Boris did as instructed, but clumsily, without feeling or expectation. Mites and fleas and a small beetle scurried, fleeing the small corpse.

No, no! Not like that. Close your eyes, let me more fully into your mind. Now, like this . ...there!

Boris was in a high place; he felt a swaying and heard the soughing of high branches. Overhead the beckoning blue vault of the sky opened outward forever. He felt he could fall upward into that sky and never stop. Vertigo overtook him; he fled back to his own mind, dropped the dead bird and clutched at the earth.

Ah-hahhh! said the devil in the ground. And again: Ah-hahhh! What? And was the nest not to your liking, Dragosani? But no, don't stop, there's more. Take up the bird, squeeze its body, feel it pliant in your hands. Feel the small bones under the skin, the tiny skull. Lift it to your face. Open your nostrils. Smell it, breathe it in, let it instruct you! Here, let me help...

Boris was not alone - he was a twin-thing - and he was not Boris! The sensation was weird, frightening. He clung tightly to the memory of Boris, rejected the other.

No, no! Let yourself go. Enter the thing. Be one with it. Know what it knew. Like this:

There was warmth ... a hard firm platform beneath, soft warm down overhead... sky no longer bright and blue but dark... many white pricks of light, which were stars ... the night was still ... a warm weight pressing down, wings covering ... the twin-thing snuggling... something close by, a sound, a hooting! ... the warm body above - the parent body - pressing down protec tively, wings closing tighter, trembling ... a slow, heavy beating of the air, growing louder, passing, fading, grow ing faint... again the hooting, farther afield ... the owl hunted smaller prey tonight ... the parent body relaxing a little, her rapidly beating heart slowing... bright points of light filling the sky ... soft down... warmth.

Now break the body, Dragosani! Tear it open! Crush the skull between your fingers and listen to the vapours of the brain! Look at it in your hands, the entrails, the guts and feathers and blood and bones! Taste it, Dragosani! Use all your senses: touch, taste, see, hear, smell! Use all five - and you will discover a sixth!

Time to fly! ... time to go ... the air calling, lifting the small new feathers and beckoning... and the twin-being already gone, flown ... the parent beings eager, frustrated, fluttering, guiding, calling, 'come, fly, like this, like this!' ... the earth a dizzy distance below, and the nest swaying in the wind.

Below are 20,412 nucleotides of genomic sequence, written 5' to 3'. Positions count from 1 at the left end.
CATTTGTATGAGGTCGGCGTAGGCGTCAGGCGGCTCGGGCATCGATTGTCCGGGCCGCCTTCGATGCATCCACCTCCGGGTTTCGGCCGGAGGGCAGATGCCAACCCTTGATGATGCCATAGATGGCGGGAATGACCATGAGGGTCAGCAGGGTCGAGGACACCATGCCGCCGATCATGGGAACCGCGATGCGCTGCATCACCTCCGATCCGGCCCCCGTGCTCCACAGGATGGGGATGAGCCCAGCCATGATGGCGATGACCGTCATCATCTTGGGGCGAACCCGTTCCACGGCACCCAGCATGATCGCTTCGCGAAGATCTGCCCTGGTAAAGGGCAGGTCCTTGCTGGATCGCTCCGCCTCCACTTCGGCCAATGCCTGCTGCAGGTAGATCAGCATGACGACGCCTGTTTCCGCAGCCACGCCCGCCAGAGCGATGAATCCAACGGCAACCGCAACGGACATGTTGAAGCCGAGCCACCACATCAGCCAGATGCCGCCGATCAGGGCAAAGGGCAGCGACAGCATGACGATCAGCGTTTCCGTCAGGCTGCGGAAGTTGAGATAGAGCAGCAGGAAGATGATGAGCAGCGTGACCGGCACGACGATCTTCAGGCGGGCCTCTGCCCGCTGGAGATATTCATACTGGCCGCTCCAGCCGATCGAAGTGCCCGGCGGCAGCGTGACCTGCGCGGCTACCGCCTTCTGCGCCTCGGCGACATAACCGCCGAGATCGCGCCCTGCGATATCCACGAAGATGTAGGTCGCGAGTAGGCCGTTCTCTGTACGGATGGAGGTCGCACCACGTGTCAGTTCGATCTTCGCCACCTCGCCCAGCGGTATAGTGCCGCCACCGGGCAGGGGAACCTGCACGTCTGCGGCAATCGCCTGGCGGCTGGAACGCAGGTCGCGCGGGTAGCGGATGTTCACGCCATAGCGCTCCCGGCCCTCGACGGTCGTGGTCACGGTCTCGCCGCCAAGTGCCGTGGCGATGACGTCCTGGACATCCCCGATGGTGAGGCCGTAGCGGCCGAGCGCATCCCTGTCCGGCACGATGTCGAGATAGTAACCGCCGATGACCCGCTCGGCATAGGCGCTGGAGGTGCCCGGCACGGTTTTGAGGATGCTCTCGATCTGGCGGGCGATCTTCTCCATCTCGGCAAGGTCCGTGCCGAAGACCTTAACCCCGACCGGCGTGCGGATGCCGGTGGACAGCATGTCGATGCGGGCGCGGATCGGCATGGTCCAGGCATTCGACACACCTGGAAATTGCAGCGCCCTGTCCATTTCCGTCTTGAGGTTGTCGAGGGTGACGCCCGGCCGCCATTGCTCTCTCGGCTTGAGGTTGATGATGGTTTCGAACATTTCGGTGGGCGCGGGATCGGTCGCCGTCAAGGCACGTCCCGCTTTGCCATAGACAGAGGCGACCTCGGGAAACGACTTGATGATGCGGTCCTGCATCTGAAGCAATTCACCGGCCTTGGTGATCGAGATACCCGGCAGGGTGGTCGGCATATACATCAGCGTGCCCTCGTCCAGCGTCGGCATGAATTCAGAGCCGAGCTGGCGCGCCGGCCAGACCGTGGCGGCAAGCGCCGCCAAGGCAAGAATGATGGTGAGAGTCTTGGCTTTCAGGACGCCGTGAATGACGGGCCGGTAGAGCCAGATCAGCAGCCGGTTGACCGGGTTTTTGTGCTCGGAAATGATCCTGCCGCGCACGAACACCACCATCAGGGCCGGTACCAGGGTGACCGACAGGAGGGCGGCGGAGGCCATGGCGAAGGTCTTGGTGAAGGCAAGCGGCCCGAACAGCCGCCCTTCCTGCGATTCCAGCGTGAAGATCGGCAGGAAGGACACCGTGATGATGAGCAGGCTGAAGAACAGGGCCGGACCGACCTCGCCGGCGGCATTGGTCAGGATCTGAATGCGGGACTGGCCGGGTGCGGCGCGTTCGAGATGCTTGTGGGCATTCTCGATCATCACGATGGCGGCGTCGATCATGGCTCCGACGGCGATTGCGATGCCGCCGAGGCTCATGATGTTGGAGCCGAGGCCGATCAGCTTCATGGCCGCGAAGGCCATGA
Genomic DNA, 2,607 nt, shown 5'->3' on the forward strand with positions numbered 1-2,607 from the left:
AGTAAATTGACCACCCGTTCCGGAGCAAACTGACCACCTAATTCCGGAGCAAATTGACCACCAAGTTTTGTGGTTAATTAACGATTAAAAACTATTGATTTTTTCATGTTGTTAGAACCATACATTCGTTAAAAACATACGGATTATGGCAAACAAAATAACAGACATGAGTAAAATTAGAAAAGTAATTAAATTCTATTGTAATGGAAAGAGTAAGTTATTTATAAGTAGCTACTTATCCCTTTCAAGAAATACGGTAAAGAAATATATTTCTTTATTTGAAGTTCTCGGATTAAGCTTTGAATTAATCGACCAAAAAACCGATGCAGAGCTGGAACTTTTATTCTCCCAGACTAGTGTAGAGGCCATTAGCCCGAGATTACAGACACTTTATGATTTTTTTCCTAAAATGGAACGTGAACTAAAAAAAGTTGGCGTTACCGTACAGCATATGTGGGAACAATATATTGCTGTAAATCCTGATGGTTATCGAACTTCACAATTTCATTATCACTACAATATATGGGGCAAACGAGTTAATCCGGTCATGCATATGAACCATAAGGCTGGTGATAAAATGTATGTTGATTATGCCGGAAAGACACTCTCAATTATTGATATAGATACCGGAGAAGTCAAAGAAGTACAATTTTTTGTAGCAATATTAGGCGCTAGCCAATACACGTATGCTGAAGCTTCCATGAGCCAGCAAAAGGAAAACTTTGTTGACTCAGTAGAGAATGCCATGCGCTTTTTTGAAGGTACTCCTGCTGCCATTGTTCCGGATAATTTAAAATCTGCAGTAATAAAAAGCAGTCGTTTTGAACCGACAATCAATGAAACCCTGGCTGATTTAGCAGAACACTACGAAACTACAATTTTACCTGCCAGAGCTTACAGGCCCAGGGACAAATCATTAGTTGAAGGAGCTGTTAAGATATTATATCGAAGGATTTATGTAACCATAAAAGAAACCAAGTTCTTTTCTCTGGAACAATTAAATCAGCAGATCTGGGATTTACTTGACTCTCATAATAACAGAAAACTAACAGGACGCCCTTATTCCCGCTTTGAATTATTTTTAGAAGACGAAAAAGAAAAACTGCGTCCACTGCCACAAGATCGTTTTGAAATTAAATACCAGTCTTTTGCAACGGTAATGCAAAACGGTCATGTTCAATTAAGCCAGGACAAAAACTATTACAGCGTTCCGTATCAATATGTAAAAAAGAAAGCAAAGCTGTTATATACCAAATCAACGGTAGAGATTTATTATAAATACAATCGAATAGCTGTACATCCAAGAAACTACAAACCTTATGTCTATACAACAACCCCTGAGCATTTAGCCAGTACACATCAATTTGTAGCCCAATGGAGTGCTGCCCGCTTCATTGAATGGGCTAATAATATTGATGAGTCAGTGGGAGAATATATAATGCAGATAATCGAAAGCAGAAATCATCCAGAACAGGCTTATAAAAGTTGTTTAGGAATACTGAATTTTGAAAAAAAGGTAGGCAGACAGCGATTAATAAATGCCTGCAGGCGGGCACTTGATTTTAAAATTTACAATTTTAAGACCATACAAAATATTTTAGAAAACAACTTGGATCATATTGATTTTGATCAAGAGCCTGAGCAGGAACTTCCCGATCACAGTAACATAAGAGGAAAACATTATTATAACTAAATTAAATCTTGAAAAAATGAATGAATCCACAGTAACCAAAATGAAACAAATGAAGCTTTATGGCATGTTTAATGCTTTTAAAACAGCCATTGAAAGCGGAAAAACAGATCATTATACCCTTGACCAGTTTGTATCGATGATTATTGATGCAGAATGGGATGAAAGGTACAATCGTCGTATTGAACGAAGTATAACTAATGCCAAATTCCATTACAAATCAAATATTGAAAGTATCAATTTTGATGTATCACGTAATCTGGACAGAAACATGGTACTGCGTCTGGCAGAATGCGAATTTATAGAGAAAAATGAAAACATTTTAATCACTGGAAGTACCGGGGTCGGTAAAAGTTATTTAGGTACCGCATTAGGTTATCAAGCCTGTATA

Part of the fledgling, Boris launched himself with it from the shuddering platform of twigs which was the nest. For one brief moment he knew the triumph of flight... and in the next knew failure. A squally, blustery day, the wind caught him unawares, side on. After that: utter confusion rapidly turning to nightmare! Spinning, tumbling - an untried wing catching in the fork of a branch, twisting and breaking - the agony of hanging by broken wing, and then of falling, fluttering, plummeting - and the final sharp crack of a small skull upon a stone...

Boris snapped back into himself, snapped out of the spell, saw the mess of a thing he held in his hands. There! said the old devil in the ground. And do you hill think I can teach you nothing, Dragosani? How is this for knowledge, and was there ever a rarer gift? In all my lifetime I knew only a handful with a talent such as this. And you have taken to it as a- why, as a fledgling takes to flight! Welcome to a small, ancient, very select fraternity indeed, Dragosani.

The mess slid from Boris's hands, stained the earth, left slime on his palms and slim fingers. 'What?' he said, his jaw hanging open, clammy sweat suddenly starting from his brow.


Boris Dragosani (answered the devil in the ground) - necromancer!

Then, the horror of the thing bursting over him, Boris had screamed long and loud; and once more he'd fled, and fled in such panic that later he could remember very little of it except the pounding of his feet and heart.

But he couldn't run from his 'gift', which from that moment on had gone with him.

Or perhaps it wasn't the horror of what he had done (or the suspicion of what he had become) which robbed his mind of the memory of his terror-flight that time, but something else, which came between his screaming and the flight proper. At any rate, vague pictures of that something had remained in his mind ever since, and would spring to its surface on occasion when he least expected them - as now:

The gloomy glade of the tomb, and the shattered corpse spread in a welter of feathers and guts and limbs wrenched from their sockets. And a thin and leprous tentacle thrusting upward through the scummy earth, pushing aside soil, pine needles, clots of lichen and chips of stone. Leprous, yes, and composed of something other than flesh, but with scarlet veins pulsing.